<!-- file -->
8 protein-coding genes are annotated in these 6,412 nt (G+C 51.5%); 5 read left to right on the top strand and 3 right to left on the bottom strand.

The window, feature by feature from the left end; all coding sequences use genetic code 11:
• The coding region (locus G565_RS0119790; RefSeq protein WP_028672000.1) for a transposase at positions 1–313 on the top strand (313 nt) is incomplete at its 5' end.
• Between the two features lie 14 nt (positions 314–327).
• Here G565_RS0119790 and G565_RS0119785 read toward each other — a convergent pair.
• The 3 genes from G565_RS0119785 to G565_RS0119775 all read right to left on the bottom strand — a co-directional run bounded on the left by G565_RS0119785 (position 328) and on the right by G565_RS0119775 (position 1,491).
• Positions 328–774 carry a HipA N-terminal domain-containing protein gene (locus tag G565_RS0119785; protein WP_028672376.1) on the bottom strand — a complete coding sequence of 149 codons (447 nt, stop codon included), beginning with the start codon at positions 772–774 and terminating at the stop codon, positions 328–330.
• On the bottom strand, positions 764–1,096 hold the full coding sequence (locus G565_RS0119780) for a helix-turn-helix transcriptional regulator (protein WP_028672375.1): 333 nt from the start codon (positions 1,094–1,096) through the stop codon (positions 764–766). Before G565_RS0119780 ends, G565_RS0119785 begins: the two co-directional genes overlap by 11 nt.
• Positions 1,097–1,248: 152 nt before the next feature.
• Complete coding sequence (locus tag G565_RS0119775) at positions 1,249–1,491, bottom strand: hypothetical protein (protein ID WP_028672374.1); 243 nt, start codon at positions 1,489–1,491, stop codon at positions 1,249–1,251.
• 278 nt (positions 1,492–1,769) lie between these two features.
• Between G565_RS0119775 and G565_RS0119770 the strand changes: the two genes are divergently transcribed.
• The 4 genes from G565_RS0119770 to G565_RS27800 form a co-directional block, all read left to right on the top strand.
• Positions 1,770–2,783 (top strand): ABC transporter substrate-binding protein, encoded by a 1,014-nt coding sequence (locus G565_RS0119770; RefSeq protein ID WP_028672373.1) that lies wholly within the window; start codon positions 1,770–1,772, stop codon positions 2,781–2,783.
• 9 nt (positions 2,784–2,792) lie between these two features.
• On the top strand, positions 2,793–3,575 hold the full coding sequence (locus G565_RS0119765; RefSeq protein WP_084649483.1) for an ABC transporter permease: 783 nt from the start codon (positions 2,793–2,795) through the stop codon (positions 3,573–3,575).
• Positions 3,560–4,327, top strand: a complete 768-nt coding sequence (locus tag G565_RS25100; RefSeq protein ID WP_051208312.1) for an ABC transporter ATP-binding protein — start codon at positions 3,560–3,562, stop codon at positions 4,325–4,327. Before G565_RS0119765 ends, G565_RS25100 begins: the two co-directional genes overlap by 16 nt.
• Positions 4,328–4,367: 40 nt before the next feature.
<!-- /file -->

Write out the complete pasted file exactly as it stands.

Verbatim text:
8 protein-coding genes are annotated in these 6,412 nt (G+C 51.5%); 5 read left to right on the top strand and 3 right to left on the bottom strand.

The window, feature by feature from the left end; all coding sequences use genetic code 11:
• The coding region (locus G565_RS0119790; RefSeq protein WP_028672000.1) for a transposase at positions 1–313 on the top strand (313 nt) is incomplete at its 5' end.
• Between the two features lie 14 nt (positions 314–327).
• Here G565_RS0119790 and G565_RS0119785 read toward each other — a convergent pair.
• The 3 genes from G565_RS0119785 to G565_RS0119775 all read right to left on the bottom strand — a co-directional run bounded on the left by G565_RS0119785 (position 328) and on the right by G565_RS0119775 (position 1,491).
• Positions 328–774 carry a HipA N-terminal domain-containing protein gene (locus tag G565_RS0119785; protein WP_028672376.1) on the bottom strand — a complete coding sequence of 149 codons (447 nt, stop codon included), beginning with the start codon at positions 772–774 and terminating at the stop codon, positions 328–330.
• On the bottom strand, positions 764–1,096 hold the full coding sequence (locus G565_RS0119780) for a helix-turn-helix transcriptional regulator (protein WP_028672375.1): 333 nt from the start codon (positions 1,094–1,096) through the stop codon (positions 764–766). Before G565_RS0119780 ends, G565_RS0119785 begins: the two co-directional genes overlap by 11 nt.
• Positions 1,097–1,248: 152 nt before the next feature.
• Complete coding sequence (locus tag G565_RS0119775) at positions 1,249–1,491, bottom strand: hypothetical protein (protein ID WP_028672374.1); 243 nt, start codon at positions 1,489–1,491, stop codon at positions 1,249–1,251.
• 278 nt (positions 1,492–1,769) lie between these two features.
• Between G565_RS0119775 and G565_RS0119770 the strand changes: the two genes are divergently transcribed.
• The 4 genes from G565_RS0119770 to G565_RS27800 form a co-directional block, all read left to right on the top strand.
• Positions 1,770–2,783 (top strand): ABC transporter substrate-binding protein, encoded by a 1,014-nt coding sequence (locus G565_RS0119770; RefSeq protein ID WP_028672373.1) that lies wholly within the window; start codon positions 1,770–1,772, stop codon positions 2,781–2,783.
• 9 nt (positions 2,784–2,792) lie between these two features.
• On the top strand, positions 2,793–3,575 hold the full coding sequence (locus G565_RS0119765; RefSeq protein WP_084649483.1) for an ABC transporter permease: 783 nt from the start codon (positions 2,793–2,795) through the stop codon (positions 3,573–3,575).
• Positions 3,560–4,327, top strand: a complete 768-nt coding sequence (locus tag G565_RS25100; RefSeq protein ID WP_051208312.1) for an ABC transporter ATP-binding protein — start codon at positions 3,560–3,562, stop codon at positions 4,325–4,327. Before G565_RS0119765 ends, G565_RS25100 begins: the two co-directional genes overlap by 16 nt.
• Positions 4,328–4,367: 40 nt before the next feature.